I'm a java developer, and I'm used to developing web applications.
Recently I've took a closer look at JAAS, and since some time ago when I last looked into it, I still have many questions around it.
This is one subject that, no matter how many tutorials I read, there is something about it that does not compute in my head.
You know that feeling that there is just some -click- that must happen before everything clears up in the brain? I think I need something like that.
The thing is: JAAS is around for quite some time. The way I see it, when I configure the roles and authentication mechanisms in a Web Application Server, I'm using JAAS behind, even without knowing how it glues stuff together.
I can define the authentication type in application server, then I define the roles in my web application, and then on deployment, I can map them together, or I can have a specific deployment file for a specific application server that helps automating the task.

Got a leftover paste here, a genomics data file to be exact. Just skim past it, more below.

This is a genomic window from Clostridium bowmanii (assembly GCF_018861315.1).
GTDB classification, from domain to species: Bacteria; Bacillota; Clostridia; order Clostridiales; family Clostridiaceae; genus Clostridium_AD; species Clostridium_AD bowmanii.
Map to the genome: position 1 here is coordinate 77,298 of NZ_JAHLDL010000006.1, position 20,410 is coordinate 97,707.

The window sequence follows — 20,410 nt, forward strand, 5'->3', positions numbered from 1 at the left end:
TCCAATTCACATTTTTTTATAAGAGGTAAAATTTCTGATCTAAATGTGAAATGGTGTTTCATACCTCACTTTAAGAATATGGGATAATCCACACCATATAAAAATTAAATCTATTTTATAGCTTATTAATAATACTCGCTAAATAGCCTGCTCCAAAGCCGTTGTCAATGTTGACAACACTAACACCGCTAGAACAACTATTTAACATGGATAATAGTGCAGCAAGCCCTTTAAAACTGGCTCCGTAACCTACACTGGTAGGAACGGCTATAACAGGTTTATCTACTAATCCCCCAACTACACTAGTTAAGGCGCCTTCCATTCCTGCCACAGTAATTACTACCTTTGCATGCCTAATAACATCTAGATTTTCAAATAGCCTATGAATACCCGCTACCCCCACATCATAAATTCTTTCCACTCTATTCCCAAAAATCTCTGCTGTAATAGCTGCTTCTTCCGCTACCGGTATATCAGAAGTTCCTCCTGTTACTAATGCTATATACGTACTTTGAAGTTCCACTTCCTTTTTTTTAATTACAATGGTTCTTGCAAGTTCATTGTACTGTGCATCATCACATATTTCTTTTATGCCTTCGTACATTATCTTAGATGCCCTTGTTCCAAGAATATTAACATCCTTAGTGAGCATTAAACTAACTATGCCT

I normally define a Form Based Login, then create a custom form with j_security_check ...
But then again, the JAAS defines some config files like:
Does the application server does it behind?
Recently I've came across a software that I can install on an application server, Bonita Open Solution. Somewhere in the installation manual, I find something like:
- Copy the bonita.ear file into your JEE server deployment directory (e.g., jboss/server/default/deploy)
- Add BonitaAuth and BonitaStore login modules to the JAAS configuration for your JEE server:
o org.ow2.bonita.identity.auth.BonitaRemoteLoginModule (must be stacked with your JEE JAAS propagation login module)
o edit jboss/server/default/conf/login-config.xml to add:
Hi, the login configuration file mentioned first is the syntax required by the default Configuration implementation provided by JRE. But it can be overridden with a custom Configuration subclass to use any format. JBoss is using XML format. It's only for authentication, not authorization.
I remember reading somewhere that JBoss uses only the JAAS authentication concepts, but implements its own authorization concepts, i.e., it doesn't use the familiar 'grant permission...' '.security' files.